I’ve always really enjoyed travel photography. So when lockdown began in March 2020, I spent the first few months going through all my travel images from years gone by. They provided a dash of escapism, when everything felt very claustrophobic and the furthest I could walk was from my Edinburgh home to my local Sainsbury’s.
As the lockdown period rolled on and on with seemingly no end in sight, I had to stop looking at them. It was something I had loved and had a real passion for but, as we had no idea when travel might happen again, I couldn’t keep thinking about it. Instead, I started to refocus my lens locally, taking photos in a nearby nature reserve.
I decided the moment had arrived to venture abroad
Finally, in August 2022, travel was back on. I decided the moment had arrived to venture abroad once more. Pre-pandemic, I’d travelled with Flash Pack to Jordan and Sri Lanka. Now, I wanted an adventure that eased me back into the world after a long time sitting in my flat. So, I chose Turkey.
My main reason was to experience the sunrise hot-air balloon ride over the ancient rock formations of Cappadocia. With hundreds of other balloons taking flight at the same time, it sounded incredible. Also, I studied classical civilization at university so I was looking forward to the many photo opportunities at other classical sites, too, such as Ephesus.
Our trip began dramatically with an optional paragliding excursion in the city of Izmir. I ignored the fact that I’m not very good with heights and signed up. There was a 45-minute wait which meant my nerves had time to kick in as I watched others trying to inflate their gliders in the right wind conditions before my turn.
Once we’d landed, I felt glad I’d done the paragliding
All was well with the jump itself, until my instructor asked me whether I liked it “extreme”. Just to be polite, I replied, “a little.” He immediately put us into a very rapid downward spiral. I just managed to not be sick. But once we landed safely, I felt glad I’d made myself do it.
There were so many other brilliant moments. I loved the quad-bike expedition across the desert. The landscape and sunset were really atmospheric. Revving up the ATV, I zoomed as fast as I could across this otherworldly landscape.
I was covered in dust with the wind in my hair and my ATV whipping up dry earth all around our convoy of vehicles. I got absolutely filthy; my sunglasses and hair were covered in dirt. I thought to myself, this is why I go on these kinds of holidays. It makes me feel happy looking back on it, as I had no expectations, but it was so much fun.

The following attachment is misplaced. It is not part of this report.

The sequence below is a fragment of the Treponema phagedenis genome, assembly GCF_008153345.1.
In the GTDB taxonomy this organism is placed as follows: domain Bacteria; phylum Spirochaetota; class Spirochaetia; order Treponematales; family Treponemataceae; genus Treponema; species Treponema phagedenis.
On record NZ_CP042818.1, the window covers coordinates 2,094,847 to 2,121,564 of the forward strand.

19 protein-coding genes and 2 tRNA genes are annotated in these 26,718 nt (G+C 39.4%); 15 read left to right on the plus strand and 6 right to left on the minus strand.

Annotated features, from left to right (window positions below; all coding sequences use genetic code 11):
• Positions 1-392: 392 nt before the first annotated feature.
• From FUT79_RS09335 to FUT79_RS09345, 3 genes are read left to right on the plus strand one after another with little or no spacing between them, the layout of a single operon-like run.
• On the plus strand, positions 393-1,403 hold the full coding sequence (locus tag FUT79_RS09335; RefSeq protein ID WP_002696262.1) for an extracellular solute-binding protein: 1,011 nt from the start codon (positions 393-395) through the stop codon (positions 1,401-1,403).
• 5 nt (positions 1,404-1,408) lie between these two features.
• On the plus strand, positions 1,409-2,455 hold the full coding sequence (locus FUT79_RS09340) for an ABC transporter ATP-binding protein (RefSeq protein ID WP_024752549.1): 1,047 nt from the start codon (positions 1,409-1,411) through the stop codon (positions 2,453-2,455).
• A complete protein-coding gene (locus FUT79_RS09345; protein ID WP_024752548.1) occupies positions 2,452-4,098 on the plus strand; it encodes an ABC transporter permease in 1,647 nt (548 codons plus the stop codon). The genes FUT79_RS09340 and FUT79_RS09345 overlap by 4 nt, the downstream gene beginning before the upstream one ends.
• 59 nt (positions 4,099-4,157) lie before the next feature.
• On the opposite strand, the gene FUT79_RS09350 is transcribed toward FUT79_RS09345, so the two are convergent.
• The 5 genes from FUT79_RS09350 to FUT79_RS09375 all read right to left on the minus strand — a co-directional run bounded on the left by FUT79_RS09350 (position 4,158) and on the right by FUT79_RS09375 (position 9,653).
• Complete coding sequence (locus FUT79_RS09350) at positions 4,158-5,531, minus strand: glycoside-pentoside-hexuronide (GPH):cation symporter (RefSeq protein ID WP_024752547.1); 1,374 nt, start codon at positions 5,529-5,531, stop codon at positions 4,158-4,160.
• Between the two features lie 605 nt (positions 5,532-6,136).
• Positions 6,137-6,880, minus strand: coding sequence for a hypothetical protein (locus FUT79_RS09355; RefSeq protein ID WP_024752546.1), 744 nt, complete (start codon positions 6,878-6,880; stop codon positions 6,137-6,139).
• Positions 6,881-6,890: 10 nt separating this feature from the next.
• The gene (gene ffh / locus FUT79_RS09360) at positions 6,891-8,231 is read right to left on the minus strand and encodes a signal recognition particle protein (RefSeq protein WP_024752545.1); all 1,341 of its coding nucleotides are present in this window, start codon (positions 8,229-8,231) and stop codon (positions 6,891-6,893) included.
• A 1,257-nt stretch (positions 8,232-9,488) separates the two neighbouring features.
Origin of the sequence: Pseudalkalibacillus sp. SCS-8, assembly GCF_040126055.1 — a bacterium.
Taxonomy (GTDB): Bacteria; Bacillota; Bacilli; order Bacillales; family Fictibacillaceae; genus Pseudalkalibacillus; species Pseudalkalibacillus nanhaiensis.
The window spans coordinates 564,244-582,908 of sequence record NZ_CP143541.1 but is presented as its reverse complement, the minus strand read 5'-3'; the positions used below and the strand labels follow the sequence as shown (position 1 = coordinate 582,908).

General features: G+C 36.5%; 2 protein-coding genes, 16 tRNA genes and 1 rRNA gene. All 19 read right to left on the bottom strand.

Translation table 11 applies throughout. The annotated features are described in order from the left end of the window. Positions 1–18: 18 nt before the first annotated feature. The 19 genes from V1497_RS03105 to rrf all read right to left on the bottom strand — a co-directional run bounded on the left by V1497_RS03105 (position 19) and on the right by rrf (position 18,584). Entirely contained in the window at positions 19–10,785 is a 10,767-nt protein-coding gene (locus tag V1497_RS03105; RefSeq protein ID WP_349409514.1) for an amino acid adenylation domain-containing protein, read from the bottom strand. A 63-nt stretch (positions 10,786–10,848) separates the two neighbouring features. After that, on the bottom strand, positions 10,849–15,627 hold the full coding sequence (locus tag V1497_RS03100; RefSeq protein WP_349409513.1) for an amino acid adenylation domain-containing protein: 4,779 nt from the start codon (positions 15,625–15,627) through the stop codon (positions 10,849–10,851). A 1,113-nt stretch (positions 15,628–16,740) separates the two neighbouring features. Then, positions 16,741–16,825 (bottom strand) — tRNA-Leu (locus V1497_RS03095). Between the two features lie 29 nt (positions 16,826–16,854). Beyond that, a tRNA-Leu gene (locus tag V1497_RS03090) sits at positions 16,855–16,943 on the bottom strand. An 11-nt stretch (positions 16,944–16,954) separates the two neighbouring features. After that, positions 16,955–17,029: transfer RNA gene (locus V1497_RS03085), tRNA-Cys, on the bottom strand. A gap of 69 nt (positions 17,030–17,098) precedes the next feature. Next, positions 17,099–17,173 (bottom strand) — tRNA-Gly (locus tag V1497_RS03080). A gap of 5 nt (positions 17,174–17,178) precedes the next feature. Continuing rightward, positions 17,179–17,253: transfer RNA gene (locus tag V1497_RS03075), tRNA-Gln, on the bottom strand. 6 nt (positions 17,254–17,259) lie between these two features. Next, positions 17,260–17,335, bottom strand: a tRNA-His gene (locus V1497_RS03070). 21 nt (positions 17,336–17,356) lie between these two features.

We saw the hot-air balloons silhouetted against the sky
The sunrise hot-air balloon flight was even better than I’d imagined. I was deep in conversation with one of my fellow Flashpackers as we approached the launch site. We turned the corner to see them all silhouetted against a blue dawn sky; I just stopped mid-sentence. Everywhere you looked was so beautiful. I dashed around with my camera trying to capture the scene as they were all inflated.
Later that same day, we stopped for wine-tasting in a lavender field at sunset. The whole experience had a nice, relaxed and unrushed rhythm to it. I felt really calm. There we were eating cheese and admiring the most spectacular sunset over Cappadocia. Who does that?
The food in Turkey was brilliant, too. We had baklava, kebabs and clay-pot meals: we never went hungry. At one point, we travelled to a traditional cave house. The lady there treated us to her award-winning pastries. She gave us a tour of her home, too, and we met her daughter. It was lovely. We all hugged at the end as we said ‘goodbye’.
In Turkey, we never went hungry – the food was amazing
In the group were travellers from the UK, America, Canada, Germany and Australia. We quickly settled into a comfortable dynamic. Suley, our guide, was fantastic; he gave up his own free time in Istanbul to take us to the places we wanted to go to. And he was generally always there, organising us, leading us and telling us where we needed to be. It felt like I’d made a good friend.
At the end of the adventure, we gathered for a final dinner and then for a farewell breakfast. Then it hit me that I had to go home. There were tears at breakfast, tears at the airport, tears saying bye to Suley. Because the truth is, that first trip abroad since Covid felt as if a cloud had been lifted.
Our guide Suley felt like a friend
It was partly due to breaking the staleness and repetitiveness of being in one place for so long. I also felt rejuvenated on a personal level. Travel photography is my first love and I didn’t realise how much I missed it until I was surrounded by inspiring landmarks. There was so much inspiration and variety for me, from the the rich cityscapes of Istanbul to classic sites like Ephesus, Cappadocia and age-old underground cities. The list is endless.
It’s true of life in general, but also after something like the pandemic, that you don’t grasp how bad things have been, until they start to get better and you can look back. Hindsight is a wonderful thing.
Embracing travel and photography again felt freeing
I had been so careful over Covid, doing risk assessments every time I went to the supermarket and spending days at a time without seeing anyone. To be able to travel and embrace my hobby again felt freeing. It reminded me it’s what I love to do. This is what life was like a couple of years ago and I can still achieve those things now. Above all, the trip made me feel so grateful.
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Images: Courtesy of Lucinda Dixon & Flash Pack